Anger as commission for return of looted Nazi art fails

The Scotsman 27 November 2003
Allan Hall

GERMANY'S Commission for the Return of Looted Art, the body set up to return treasures plundered by the Nazis, has failed in its first test - to get a painting worth more than £350,000 returned to the heir of its owner.

The Box Tree, by the German impressionist Emil Hansen, was sold by a Jewish lawyer’s family in 1935 at a legal auction to raise money to get to safety.

The museum in the Ruhr city of Duisburg that owns the painting refuses to part with it. It was bought from the collector who acquired it in 1935.

While the museum is legally correct, the decision not to hand the artwork over to the sole surviving daughter of the lawyer is seen as morally wrong.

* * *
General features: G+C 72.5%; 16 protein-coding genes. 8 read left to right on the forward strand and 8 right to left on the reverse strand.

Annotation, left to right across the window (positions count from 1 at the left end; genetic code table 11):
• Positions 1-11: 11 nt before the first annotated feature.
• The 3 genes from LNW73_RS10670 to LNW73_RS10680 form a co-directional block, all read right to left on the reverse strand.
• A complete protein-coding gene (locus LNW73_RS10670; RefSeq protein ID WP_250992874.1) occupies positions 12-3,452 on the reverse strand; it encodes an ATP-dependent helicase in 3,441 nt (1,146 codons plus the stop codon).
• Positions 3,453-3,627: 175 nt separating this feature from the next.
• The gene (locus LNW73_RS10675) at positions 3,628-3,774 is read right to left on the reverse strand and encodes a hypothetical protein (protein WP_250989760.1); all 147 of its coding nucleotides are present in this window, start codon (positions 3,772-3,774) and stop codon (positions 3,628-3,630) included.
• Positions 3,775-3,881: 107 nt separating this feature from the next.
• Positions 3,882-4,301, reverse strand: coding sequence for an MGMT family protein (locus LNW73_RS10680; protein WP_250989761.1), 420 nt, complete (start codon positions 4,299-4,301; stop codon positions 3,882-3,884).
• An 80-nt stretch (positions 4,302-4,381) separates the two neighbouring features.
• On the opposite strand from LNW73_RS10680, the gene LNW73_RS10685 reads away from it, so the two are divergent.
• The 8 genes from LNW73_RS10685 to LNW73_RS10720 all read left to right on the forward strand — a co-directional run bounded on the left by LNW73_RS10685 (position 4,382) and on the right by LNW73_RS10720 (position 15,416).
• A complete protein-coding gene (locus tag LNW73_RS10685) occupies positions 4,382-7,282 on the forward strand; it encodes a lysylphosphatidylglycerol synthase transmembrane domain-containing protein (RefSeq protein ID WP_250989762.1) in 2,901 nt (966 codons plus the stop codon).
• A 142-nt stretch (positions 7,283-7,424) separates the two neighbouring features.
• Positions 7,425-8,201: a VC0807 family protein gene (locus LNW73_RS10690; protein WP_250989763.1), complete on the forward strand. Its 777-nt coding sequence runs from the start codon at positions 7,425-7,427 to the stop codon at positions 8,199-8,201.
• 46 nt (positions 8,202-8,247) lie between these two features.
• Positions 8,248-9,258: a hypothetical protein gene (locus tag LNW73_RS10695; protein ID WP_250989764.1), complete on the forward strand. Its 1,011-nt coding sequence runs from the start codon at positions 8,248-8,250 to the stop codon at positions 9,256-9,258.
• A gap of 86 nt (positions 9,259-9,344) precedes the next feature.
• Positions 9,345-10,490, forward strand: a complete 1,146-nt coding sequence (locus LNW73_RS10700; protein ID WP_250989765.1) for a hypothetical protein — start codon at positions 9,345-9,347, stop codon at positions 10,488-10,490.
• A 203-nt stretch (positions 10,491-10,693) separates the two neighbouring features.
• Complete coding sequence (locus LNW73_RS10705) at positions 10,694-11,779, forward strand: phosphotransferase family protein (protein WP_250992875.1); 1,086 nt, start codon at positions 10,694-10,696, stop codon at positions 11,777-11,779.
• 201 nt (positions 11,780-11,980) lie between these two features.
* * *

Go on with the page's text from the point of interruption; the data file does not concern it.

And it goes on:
Christina Weiss, the German government minister for culture, and Johannes Rau, the president, had lobbied for its return to Ruth Haller, 86.

The case was the first to be handled by the commission, which was set up this year.

The result has led to it being branded a "toothless tiger" by lawyers for Mrs Haller.

But the museum said: "It was acquired legally from a Jewish family and that family also doesn’t want us to return it."
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